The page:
Speaking Out Against Hate Directed at Women: David Silverman

I recently wrote about dealing with hate and harassment and a good point was brought up. How do the leaders in the secular, humanist, skeptic and atheist communities feel about what has been happening to women online and at events? Why haven’t they spoke up about it?

Maybe no one has asked them to.

Until now.

Over the next few weeks I will be asking for and posting statements from the leaders in our community. I will specifically be seeking out the men to comment as I feel that an, ‘us against the men‘ meme has been incorrectly spread. How do our secular leaders, and specifically the men in our movement, really feel about sexism, threats of violence and the misogyny we have been dealing with?

Let’s ask them.

First up: DAVID SILVERMAN President of the American Atheists.

His comment after the jump.

From Mr Silverman:

As a Humanist, I see these threats as base and detestable. They have no redeeming value and will raise no awareness, solve no problems, and hurt those who should be friends. As a long term activist, I see hatred and threats of violence directed at our sisters-in-arms to be reprehensible, serving no purpose other than to hurt and intimidate valuable allies. As a white man, I know that so much of this hate comes from people who look like me — but they’re nothing like me where it counts. As the leader of a national atheist organization, I have implemented harassment policies to minimize such irrational, hateful, and counterproductive behavior wherever my authority allows. We have a war to win, and we won’t win until we can look forward, without watching our own backs. American Atheists stands by all its members, supporters, and allies, and we will not tolerate hate directed at any of us. Period.

~David Silverman

David Silverman is the President of American Atheists.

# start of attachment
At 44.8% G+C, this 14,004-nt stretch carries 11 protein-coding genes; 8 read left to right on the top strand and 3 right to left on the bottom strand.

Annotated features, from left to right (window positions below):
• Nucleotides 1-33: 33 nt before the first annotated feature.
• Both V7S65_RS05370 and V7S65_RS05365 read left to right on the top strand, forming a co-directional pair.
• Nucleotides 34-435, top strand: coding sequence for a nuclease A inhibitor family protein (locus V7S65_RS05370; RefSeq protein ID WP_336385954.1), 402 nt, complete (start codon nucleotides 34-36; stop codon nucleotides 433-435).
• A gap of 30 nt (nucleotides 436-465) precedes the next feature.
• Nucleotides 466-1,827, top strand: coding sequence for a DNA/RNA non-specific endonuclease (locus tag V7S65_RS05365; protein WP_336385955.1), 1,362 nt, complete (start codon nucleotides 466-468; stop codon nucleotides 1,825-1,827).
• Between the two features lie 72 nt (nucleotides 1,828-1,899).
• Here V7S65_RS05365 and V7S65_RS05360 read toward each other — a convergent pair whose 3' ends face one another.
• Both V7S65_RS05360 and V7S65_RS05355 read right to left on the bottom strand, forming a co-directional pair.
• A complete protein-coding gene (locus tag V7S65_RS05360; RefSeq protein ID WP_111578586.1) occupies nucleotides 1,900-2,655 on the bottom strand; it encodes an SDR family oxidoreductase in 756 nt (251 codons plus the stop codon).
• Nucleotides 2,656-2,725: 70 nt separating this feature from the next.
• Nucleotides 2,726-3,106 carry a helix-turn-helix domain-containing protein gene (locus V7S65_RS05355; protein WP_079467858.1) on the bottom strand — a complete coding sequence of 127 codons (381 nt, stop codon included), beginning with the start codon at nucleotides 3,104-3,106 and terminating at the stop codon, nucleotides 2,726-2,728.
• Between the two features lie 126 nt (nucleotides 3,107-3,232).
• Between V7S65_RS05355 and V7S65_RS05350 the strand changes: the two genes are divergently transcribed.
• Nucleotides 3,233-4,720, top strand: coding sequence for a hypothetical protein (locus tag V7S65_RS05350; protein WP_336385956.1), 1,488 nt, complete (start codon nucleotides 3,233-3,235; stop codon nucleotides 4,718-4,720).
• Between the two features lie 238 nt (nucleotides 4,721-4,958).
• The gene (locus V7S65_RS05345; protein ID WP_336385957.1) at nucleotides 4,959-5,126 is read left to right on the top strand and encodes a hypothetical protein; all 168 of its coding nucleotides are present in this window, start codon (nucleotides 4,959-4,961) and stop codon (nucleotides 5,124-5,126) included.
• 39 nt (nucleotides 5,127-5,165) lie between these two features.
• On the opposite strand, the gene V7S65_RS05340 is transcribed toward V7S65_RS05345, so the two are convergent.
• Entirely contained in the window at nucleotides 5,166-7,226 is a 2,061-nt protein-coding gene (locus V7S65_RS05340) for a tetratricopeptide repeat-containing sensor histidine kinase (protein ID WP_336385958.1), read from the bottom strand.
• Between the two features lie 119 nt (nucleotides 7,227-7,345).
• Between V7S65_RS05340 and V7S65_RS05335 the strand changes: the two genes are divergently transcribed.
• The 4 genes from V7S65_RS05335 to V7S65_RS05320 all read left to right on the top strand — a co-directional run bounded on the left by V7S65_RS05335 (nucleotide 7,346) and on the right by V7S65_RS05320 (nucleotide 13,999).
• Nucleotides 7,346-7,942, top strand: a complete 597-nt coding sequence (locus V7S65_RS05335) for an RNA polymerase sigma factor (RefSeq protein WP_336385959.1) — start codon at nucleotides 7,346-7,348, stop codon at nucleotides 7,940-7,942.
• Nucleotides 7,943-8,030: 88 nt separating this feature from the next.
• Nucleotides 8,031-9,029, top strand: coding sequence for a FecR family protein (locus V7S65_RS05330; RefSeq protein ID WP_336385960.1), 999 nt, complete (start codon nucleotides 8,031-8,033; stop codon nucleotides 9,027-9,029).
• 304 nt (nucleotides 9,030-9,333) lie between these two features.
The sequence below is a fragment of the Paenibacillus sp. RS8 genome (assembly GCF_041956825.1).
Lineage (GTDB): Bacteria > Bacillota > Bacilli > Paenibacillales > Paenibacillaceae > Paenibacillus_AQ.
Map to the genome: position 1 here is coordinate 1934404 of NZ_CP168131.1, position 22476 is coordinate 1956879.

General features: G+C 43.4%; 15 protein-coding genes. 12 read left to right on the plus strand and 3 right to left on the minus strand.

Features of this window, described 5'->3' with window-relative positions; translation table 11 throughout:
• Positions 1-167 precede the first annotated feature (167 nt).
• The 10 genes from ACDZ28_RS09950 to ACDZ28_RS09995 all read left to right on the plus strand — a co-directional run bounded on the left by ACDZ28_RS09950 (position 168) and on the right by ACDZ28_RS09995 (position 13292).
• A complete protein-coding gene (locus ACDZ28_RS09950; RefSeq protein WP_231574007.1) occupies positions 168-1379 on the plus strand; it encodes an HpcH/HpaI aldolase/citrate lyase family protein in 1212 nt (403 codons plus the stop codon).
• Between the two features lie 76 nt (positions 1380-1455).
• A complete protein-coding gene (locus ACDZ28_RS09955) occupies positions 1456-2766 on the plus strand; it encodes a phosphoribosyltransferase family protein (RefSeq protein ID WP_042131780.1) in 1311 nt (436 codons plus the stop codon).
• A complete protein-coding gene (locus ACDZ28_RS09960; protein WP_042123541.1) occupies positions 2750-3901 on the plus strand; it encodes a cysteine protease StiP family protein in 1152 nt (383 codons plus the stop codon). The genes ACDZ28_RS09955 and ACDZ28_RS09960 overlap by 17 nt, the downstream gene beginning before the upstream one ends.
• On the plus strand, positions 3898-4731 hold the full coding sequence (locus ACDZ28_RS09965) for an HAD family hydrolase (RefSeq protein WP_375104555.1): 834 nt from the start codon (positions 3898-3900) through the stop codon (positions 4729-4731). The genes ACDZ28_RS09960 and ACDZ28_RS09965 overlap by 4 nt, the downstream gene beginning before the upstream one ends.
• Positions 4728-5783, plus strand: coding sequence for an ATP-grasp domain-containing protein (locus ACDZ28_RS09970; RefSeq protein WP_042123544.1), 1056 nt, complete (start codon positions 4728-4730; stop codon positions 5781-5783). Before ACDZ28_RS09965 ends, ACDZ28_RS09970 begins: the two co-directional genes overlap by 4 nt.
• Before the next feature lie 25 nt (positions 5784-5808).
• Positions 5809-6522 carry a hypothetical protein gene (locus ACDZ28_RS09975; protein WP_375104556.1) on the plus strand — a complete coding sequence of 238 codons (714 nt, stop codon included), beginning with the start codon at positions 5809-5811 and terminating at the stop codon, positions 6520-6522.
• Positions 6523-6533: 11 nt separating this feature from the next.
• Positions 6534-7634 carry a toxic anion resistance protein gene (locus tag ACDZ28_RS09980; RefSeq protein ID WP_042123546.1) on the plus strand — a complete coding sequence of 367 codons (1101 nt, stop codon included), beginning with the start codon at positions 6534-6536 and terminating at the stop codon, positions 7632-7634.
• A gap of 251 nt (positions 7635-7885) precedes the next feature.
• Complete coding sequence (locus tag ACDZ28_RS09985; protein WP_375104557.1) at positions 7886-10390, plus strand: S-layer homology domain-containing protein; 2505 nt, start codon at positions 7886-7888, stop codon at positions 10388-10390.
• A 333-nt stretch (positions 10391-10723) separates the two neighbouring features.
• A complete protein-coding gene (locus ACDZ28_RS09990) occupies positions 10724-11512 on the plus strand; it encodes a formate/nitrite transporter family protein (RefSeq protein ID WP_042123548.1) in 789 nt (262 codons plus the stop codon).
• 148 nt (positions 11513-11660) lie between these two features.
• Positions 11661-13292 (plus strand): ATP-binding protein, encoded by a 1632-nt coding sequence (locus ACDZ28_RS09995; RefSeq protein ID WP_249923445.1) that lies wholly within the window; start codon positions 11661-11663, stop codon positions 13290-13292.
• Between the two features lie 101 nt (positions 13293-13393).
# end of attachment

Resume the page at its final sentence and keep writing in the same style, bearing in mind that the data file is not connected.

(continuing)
Thank you for taking the time to comment Mr Silverman and thank you for standing with us. It is much appreciated.


More to come.



Amy Roth

Amy Davis Roth (aka Surly Amy) is a multimedia, science-loving artist who resides in Los Angeles, California. She makes Surly-Ramics and is currently in love with pottery. Daily maker of art and leader of Mad Art Lab. Support her on Patreon. Tip Jar is here.

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  1. Hurrah!

    “much of this hate comes from people who look like me — but they’re nothing like me where it counts.”

  2. In a way I’m glad you’re doing this, but in another I am anxious about it. I hope you will let us know if some refuse to give a statement but am more than a little worried that refusals will come from places that are not expected.

    I know that all sounds a bit cryptic but you really should talk to even those who “have a reputation” and those who you “know” to be allies. I think it may be enlightening, but perhaps in more ways than one.

    I’m glad Mr. Silverman stands by his humanist ideas with no equivocation, something I fear may not be so universal.

    1. I’m reeeally not keen on that suggestion. If people want to speak out, that’s awesome, but starting a witch hunt is an awful idea. Support should come from a positive place, and never be coerced over threats of being ‘outed’.

      There are plenty of reasons why someone may not want to speak out that have nothing to do with them being big ol’ mysogynists, even if they genuinely do support the cause. It’s a bad tactic.

      1. Yeah, you’re right.
        No need to push.
        Let people come along at their own pace.
        I’m just too pushy sometimes.

        The ones who come forward are obvious allies, the ones who don’t… well, I guess we just have to say they are of unknown alliance for what ever reason. We can’t give agency because we don’t know their motives, absolutely.

        The effects are rather muted though.
        Comme ci comme ça I guess, sometimes we can’t ask for more.
        I wish we could.

  3. Great idea Amy, and thank you David for making the point that the behavior of the haters is irrational and should not be tolerated.

  4. Thanks Amy for this initiative, and thanks to Dave for your contribution. We need more prominent people to speak out against this abhorrent trend we are seeing, and the ore people like Dave we can get showing their disapproval the better. Good work, rock on.

  5. Hopefully now it’ll start turning from harassment being encouraged, to harassment being shameful.

    Because as of last year, I think it’s still encouraged to belittle women.

  6. Thank you for doing this. I think it’s a great idea, and I look forward to seeing future posts in this series.

  7. Terrific idea. Now when people ask “Where are the non-sexist allies speaking out against these acts?” we can say “Here”.